I’m having withdrawal. Wearing my Kedgwick cap helps some. Ann and I just got back from fishing for Atlantic salmon at the historic Kedgwick Lodge on the fabled Restigouche River in New Brunswick, Canada. I was there to gather research in the form of photos and videos of the landscape, the lighting at different times of day, the guides and their canoes, and the fishing for a commissioned painting of one of the river’s famous pools. It just so happend that the fishing was very good while we were there. Our hosts made it an especially enjoyable time that seemed all too short. There were only seven of us at the lodge, so it was an intimate time of relaxing between morning and evening fishing and after we came in at dark for cocktails and dinner. There was always a welcoming fire in the “walk-in” fireplace. We had been to Kedgwick nine years ago in June when Ann landed a 27-pound bright hen salmon fishing a wet fly. Back then I had studied the fishing logs and was intrigued by entries later in the season showing many fish being taken on dry flies because of lower, warmer water. I can report that it is more than exciting to see those big fish attack the fly! I missed so many takes by not striking the fish quickly enough, yet it was still the best salmon fishing we’ve ever experienced. Ann’s casting reached a new level when she learned to shoot her line to extend her range and took a beautiful bright hen fish. I landed three large salmon and three grilse (a male salmon that returns from the Atlantic after only one year–the bigger salmon have spent two or three years in the ocean before returning to spawn in their home river.) All fish are released to fight again.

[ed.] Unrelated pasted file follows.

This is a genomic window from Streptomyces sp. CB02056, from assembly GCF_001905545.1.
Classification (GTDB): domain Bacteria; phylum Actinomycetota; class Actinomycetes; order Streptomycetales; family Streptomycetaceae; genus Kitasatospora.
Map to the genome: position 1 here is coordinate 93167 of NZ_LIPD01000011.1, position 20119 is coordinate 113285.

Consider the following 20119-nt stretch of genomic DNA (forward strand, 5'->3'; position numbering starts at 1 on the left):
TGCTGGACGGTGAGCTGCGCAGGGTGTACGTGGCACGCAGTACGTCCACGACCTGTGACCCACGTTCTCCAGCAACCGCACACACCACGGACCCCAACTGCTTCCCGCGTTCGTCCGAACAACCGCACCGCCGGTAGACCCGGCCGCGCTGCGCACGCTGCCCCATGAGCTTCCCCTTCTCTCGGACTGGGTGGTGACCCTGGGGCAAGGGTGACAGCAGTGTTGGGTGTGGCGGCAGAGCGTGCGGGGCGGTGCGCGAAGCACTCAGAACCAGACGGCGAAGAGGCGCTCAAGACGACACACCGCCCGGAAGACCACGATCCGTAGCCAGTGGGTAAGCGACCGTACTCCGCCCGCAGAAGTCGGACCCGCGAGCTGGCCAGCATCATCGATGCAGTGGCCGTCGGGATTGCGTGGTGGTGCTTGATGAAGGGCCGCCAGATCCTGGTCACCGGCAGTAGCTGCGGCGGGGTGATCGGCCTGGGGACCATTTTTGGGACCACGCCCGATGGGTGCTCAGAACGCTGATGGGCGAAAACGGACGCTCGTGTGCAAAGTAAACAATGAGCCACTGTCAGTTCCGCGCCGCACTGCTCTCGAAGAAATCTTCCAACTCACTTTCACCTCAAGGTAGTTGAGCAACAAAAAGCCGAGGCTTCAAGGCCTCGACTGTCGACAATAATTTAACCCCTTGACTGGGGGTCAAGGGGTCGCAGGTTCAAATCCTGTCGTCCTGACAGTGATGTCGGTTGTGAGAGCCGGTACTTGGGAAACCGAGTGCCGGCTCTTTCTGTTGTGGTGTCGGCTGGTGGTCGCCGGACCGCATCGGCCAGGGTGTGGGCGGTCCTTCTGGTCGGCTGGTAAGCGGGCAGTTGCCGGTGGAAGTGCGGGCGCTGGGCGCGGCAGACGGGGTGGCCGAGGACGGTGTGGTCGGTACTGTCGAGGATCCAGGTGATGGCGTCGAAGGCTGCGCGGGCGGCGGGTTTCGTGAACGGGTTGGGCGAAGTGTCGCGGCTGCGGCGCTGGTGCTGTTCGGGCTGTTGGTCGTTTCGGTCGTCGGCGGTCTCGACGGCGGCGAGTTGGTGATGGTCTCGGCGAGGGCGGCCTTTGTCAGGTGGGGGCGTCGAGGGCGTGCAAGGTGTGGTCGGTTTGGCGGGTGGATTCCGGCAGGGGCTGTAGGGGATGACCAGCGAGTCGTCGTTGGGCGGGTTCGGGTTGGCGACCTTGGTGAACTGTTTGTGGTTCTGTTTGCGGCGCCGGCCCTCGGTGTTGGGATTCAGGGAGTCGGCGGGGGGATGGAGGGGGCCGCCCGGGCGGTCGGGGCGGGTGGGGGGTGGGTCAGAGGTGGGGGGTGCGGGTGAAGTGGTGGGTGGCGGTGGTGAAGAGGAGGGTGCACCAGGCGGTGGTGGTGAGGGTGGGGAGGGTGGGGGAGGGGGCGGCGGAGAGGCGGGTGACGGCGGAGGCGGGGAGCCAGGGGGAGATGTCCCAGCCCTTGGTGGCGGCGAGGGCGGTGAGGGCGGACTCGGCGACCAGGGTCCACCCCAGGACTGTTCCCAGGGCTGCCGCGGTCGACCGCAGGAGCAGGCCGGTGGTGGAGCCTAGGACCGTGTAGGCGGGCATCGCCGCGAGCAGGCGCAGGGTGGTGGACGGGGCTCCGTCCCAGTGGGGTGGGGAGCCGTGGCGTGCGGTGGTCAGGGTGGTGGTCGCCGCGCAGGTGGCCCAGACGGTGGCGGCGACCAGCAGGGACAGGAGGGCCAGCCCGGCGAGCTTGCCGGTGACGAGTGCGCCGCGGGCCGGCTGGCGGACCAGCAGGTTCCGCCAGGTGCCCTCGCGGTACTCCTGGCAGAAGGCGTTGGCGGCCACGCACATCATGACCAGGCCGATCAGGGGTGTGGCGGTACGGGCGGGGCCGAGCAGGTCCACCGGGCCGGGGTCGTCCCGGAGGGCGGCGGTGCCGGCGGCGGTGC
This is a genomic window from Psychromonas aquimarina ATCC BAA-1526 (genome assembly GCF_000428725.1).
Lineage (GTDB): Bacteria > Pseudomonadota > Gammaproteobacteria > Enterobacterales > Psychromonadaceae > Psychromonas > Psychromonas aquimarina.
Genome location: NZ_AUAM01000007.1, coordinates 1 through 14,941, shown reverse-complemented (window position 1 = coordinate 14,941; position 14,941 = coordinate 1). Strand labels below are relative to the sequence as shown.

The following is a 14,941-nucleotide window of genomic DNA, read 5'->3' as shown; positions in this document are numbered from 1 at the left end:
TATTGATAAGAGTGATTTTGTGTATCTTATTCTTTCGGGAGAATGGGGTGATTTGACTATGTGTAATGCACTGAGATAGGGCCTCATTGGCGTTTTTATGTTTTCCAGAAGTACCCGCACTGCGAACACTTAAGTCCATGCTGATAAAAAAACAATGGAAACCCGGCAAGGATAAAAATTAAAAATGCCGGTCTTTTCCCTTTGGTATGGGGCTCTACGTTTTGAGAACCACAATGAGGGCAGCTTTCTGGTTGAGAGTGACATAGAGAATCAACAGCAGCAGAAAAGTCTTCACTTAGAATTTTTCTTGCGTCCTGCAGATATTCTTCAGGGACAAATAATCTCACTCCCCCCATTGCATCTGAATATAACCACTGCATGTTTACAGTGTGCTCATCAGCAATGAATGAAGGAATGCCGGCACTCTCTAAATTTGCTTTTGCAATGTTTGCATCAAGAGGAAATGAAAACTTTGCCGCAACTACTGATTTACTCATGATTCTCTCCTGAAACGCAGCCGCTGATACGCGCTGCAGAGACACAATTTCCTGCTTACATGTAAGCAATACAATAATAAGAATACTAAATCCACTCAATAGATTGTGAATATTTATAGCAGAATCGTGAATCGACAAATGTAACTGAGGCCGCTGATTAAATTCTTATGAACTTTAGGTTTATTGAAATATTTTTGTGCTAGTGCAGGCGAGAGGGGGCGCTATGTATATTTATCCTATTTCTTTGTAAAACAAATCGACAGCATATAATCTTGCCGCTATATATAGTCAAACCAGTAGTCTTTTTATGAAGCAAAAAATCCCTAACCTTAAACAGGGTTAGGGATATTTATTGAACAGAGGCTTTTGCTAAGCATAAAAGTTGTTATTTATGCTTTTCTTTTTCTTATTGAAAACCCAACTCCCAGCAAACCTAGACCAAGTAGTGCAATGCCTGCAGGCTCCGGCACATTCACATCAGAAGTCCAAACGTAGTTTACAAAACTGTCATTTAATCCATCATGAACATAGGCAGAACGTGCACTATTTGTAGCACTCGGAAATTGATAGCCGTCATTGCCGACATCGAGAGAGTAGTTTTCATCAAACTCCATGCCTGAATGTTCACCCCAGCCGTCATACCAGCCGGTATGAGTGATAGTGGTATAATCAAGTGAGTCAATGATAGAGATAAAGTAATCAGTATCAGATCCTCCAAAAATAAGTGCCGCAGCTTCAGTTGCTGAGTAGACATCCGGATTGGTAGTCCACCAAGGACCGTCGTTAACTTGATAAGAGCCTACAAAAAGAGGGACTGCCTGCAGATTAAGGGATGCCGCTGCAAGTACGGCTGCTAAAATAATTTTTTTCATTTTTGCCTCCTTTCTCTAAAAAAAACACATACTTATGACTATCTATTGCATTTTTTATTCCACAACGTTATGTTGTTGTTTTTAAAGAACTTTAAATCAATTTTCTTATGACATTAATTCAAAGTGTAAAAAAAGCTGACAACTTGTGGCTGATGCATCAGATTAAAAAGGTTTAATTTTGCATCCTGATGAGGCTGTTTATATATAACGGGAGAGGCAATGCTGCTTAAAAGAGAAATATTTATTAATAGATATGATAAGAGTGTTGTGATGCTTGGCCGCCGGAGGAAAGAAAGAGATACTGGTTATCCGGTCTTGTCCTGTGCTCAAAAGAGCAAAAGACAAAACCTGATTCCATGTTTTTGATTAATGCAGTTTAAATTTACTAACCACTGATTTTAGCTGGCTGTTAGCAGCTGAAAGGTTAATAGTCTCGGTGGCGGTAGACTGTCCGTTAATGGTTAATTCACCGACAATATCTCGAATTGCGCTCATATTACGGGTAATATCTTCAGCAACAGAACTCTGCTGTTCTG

Here are some images of our week that I think do much more than words to describe this very special sport and place: